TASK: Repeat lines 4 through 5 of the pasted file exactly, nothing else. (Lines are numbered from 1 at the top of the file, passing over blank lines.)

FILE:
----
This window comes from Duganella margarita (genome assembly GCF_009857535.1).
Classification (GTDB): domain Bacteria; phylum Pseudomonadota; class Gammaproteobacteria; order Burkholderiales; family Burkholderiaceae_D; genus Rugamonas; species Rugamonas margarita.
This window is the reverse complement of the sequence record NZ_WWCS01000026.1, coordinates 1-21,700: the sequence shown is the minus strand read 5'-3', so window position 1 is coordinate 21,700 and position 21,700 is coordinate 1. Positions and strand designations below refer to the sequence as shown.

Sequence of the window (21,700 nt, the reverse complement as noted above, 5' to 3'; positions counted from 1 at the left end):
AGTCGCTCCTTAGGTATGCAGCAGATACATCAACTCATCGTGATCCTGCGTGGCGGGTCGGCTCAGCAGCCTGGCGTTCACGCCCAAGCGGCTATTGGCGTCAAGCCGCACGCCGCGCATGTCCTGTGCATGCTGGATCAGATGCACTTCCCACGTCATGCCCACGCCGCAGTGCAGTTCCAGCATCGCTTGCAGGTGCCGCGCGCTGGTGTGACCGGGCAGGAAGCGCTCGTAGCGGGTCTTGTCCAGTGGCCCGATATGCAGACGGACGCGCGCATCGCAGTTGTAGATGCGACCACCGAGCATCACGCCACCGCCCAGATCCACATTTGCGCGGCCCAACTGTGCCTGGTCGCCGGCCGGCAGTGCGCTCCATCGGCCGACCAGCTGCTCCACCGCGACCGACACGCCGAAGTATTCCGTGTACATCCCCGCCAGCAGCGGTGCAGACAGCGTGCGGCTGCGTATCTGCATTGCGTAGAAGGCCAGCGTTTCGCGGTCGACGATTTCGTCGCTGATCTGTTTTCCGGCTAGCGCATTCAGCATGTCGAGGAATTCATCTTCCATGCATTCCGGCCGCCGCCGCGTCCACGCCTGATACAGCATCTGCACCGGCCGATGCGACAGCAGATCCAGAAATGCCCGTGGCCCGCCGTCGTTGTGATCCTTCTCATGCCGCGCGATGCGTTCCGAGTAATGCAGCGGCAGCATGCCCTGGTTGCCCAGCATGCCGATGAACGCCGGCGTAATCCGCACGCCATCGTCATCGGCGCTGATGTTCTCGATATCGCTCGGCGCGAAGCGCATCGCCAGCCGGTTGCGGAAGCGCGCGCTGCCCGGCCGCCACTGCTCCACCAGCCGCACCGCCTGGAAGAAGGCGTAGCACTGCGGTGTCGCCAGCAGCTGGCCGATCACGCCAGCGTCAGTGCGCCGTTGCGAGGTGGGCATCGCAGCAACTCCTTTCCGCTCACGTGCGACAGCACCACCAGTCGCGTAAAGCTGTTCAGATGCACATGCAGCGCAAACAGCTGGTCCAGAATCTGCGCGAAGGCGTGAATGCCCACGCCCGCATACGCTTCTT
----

Sequence of the window (21,700 nt, the reverse complement as noted above, 5' to 3'; positions counted from 1 at the left end):
AGTCGCTCCTTAGGTATGCAGCAGATACATCAACTCATCGTGATCCTGCGTGGCGGGTCGGCTCAGCAGCCTGGCGTTCACGCCCAAGCGGCTATTGGCGTCAAGCCGCACGCCGCGCATGTCCTGTGCATGCTGGATCAGATGCACTTCCCACGTCATGCCCACGCCGCAGTGCAGTTCCAGCATCGCTTGCAGGTGCCGCGCGCTGGTGTGACCGGGCAGGAAGCGCTCGTAGCGGGTCTTGTCCAGTGGCCCGATATGCAGACGGACGCGCGCATCGCAGTTGTAGATGCGACCACCGAGCATCACGCCACCGCCCAGATCCACATTTGCGCGGCCCAACTGTGCCTGGTCGCCGGCCGGCAGTGCGCTCCATCGGCCGACCAGCTGCTCCACCGCGACCGACACGCCGAAGTATTCCGTGTACATCCCCGCCAGCAGCGGTGCAGACAGCGTGCGGCTGCGTATCTGCATTGCGTAGAAGGCCAGCGTTTCGCGGTCGACGATTTCGTCGCTGATCTGTTTTCCGGCTAGCGCATTCAGCATGTCGAGGAATTCATCTTCCATGCATTCCGGCCGCCGCCGCGTCCACGCCTGATACAGCATCTGCACCGGCCGATGCGACAGCAGATCCAGAAATGCCCGTGGCCCGCCGTCGTTGTGATCCTTCTCATGCCGCGCGATGCGTTCCGAGTAATGCAGCGGCAGCATGCCCTGGTTGCCCAGCATGCCGATGAACGCCGGCGTAATCCGCACGCCATCGTCATCGGCGCTGATGTTCTCGATATCGCTCGGCGCGAAGCGCATCGCCAGCCGGTTGCGGAAGCGCGCGCTGCCCGGCCGCCACTGCTCCACCAGCCGCACCGCCTGGAAGAAGGCGTAGCACTGCGGTGTCGCCAGCAGCTGGCCGATCACGCCAGCGTCAGTGCGCCGTTGCGAGGTGGGCATCGCAGCAACTCCTTTCCGCTCACGTGCGACAGCACCACCAGTCGCGTAAAGCTGTTCAGATGCACATGCAGCGCAAACAGCTGGTCCAGAATCTGCGCGAAGGCGTGAATGCCCACGCCCGCATACGCTTCTT